– I’m not even sure there is a right way to deal with hecklers; it’s honestly a learning experience every time some know it all opens up their mouth. Sometimes hecklers will get the best of you but just remember what you did wrong with them and the next time you will be better equipped to handle them. An older comic once gave me advice on dealing with them, he said, “you talk for a living but at that moment let them talk their way into saying something stupid which is when you pounce on them.” I try to remember that as much as I can when I’m having a joyous conversation with a Douche.

11. What advice would you give your younger self?
– Hang out at shows more even when you aren’t on them, be open to doing any type of show possible. Don’t take anything that comics say to you seriously because 99% of the time that are just staying stuff to get a laugh. Comics are Dicks but most of them have the biggest hearts in the world.

12. How would you describe your brand of comedy?
– I usually make fun of myself, whether it’s my New York Accent or that I have a really big ass. Older comics made fun of me so it kind of forced me to be open and talk about it, doing that really helped my comedy grow.

13. What do you talk about in your act?
– My act is constantly changing which helps me grow as a comic because it forces me to write more, which is better for my act. Now I talk a lot about my parents, going through a break up and not being the smartest person in the world.

14. How did you develop your style of stand up? Who were your influences growing up; both from the world of comedy and elsewhere?
– I am not sure how I developed my style of stand up I just thought of things and tried them out, if they were funny I kept them. I also have a very heavy New York accent and most people think I’m always angry but its just how I talk, I can’t help the fact that I always sound like I’m an extra on the Jersey Shore. I try and show my New Yorkness during my set because that is whom I am and I don’t want to change that. When I was growing up Michael Jordan was a hero of mine, how could he not be I grew up in the 90’s. I am also a die-hard Met fan which I have to live with everyday of my life but Mike Piazza was my favorite player as a kid, so much I actually followed him home one day from a spring training game, creepy I know. When I got into comedy I really liked guys like Bill Burr, Robert Kelly and even though he passes away about a year into my comedy career Mike Distefano. They are all very up in your face type comics and grew up in the east, which breeds just a tougher type of comedy.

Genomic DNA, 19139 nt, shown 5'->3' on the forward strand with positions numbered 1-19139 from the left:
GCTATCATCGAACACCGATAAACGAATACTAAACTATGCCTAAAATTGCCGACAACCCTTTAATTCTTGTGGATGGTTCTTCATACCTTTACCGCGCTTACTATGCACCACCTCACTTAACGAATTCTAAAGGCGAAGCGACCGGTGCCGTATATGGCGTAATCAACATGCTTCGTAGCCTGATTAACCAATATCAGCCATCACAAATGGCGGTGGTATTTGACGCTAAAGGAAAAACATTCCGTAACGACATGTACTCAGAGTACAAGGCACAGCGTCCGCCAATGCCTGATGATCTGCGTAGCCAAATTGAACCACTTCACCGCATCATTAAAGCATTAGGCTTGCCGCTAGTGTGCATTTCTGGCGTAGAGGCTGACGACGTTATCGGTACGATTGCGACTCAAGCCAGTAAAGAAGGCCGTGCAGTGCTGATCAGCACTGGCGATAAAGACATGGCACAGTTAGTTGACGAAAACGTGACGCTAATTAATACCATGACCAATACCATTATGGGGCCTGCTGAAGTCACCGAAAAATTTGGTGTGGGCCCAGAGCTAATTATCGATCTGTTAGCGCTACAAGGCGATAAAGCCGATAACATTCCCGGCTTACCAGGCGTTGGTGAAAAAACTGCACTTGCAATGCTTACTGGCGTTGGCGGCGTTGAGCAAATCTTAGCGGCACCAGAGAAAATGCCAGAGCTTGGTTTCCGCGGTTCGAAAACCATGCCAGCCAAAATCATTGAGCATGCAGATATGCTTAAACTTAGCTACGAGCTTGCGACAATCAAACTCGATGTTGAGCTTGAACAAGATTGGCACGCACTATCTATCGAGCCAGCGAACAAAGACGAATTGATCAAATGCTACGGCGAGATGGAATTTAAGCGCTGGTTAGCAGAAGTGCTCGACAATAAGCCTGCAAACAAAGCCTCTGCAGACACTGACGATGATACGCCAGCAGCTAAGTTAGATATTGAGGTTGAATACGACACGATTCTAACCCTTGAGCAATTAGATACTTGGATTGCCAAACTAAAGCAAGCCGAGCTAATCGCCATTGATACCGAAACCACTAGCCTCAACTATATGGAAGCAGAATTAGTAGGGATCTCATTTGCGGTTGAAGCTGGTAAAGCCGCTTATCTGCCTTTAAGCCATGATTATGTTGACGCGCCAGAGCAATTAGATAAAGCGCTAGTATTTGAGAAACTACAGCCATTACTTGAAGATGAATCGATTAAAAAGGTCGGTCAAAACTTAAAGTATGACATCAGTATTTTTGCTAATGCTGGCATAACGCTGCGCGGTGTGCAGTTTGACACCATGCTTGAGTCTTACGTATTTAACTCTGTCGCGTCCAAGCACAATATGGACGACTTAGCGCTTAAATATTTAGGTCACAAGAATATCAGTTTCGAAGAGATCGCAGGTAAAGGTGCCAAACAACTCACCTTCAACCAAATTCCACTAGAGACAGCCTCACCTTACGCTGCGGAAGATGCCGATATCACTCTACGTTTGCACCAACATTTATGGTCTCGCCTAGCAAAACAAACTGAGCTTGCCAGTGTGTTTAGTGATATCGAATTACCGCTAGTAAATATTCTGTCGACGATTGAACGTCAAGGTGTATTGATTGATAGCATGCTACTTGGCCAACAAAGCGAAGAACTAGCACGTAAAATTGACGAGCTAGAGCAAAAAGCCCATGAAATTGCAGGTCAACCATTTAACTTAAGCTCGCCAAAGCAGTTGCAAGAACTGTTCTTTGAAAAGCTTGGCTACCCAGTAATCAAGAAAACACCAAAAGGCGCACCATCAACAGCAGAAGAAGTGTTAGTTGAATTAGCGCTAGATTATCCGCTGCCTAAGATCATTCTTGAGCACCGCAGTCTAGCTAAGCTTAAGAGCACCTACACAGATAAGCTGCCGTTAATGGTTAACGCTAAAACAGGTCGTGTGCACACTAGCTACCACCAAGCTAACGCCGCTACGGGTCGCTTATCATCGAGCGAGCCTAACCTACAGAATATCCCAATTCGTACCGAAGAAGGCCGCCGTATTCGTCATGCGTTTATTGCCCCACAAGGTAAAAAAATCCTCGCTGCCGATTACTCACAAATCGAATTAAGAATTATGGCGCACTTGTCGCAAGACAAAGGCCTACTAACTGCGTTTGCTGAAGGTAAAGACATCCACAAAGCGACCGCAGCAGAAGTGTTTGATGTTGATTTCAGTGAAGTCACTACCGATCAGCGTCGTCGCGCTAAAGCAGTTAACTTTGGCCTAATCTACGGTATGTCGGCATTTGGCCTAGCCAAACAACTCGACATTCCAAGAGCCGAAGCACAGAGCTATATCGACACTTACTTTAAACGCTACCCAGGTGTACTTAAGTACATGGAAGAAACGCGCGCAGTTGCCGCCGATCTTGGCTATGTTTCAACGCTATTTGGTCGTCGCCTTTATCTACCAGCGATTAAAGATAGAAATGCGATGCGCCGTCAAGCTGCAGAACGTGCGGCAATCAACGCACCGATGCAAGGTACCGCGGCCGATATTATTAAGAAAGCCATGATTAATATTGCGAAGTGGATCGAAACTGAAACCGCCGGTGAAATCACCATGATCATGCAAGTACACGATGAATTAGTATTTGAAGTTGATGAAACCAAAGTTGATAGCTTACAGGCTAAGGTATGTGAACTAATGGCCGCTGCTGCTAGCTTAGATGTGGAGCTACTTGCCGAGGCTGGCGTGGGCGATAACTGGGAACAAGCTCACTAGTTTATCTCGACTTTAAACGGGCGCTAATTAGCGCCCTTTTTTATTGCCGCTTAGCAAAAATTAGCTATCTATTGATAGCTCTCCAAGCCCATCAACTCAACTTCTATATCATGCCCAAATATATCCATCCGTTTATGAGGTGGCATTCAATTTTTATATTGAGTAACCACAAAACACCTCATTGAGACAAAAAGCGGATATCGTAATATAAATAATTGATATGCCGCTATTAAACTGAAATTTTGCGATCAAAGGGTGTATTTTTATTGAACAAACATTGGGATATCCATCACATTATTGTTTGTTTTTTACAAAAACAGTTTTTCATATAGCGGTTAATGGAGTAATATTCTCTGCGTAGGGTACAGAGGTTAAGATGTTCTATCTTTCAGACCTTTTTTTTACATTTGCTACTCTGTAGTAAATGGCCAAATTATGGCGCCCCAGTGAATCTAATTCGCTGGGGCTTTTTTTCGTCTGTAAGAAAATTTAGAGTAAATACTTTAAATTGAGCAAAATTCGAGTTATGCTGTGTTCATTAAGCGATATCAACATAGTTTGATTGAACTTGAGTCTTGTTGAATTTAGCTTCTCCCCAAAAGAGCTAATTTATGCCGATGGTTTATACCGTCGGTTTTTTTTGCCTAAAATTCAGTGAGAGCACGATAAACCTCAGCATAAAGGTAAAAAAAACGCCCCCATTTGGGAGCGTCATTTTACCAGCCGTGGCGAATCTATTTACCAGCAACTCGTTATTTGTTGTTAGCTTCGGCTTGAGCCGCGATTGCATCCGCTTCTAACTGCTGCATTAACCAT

15. I love to interview comedians, Can I ask what happens when you are in front of a crowd, and no one laughs?
– When I am bombing in front of a crowd and I have comic friends in the back I know they are having the time of their lives to my expense because comics are dicks but I would do the same. When you are on stage and no one is laughing it doesn’t matter the temperature of the room, you just start sweating bullets for no reason. All you can do is just power through the set and when that red light comes on it’s like you are lost at sea and finally see land. Honestly, when you are young you take it to heart because you think that maybe you just aren’t funny but once you get past that point it doesn’t matter, EVERYONE BOMBS.

16. What made you decide to be a comedian? Were you born funny?
– I just wanted to be able to wake up on a Wednesday at noon because I didn’t have anything to do, plus I hated working every day. I was always a quiet kid when I was growing so I wasn’t the class clown or anything but I was always funny when I was comfortable with people I know.

17. When can people see it?
– I usually play all around the city; I produce a show at New York Comedy Club with my buddy Kase Raso. The show is called COLD BEER and the next one will be June 27 and 9:15.
18. Is there anything else that you wish to promote?
Yes, you can listen to my podcast called Suite Buddies that I do with my two roommates Mike Albanese and Alex Pavone, you can find it on Sound cloud and iTunes. You can also contact me on all forms of social media even Lindken @chrisscopo.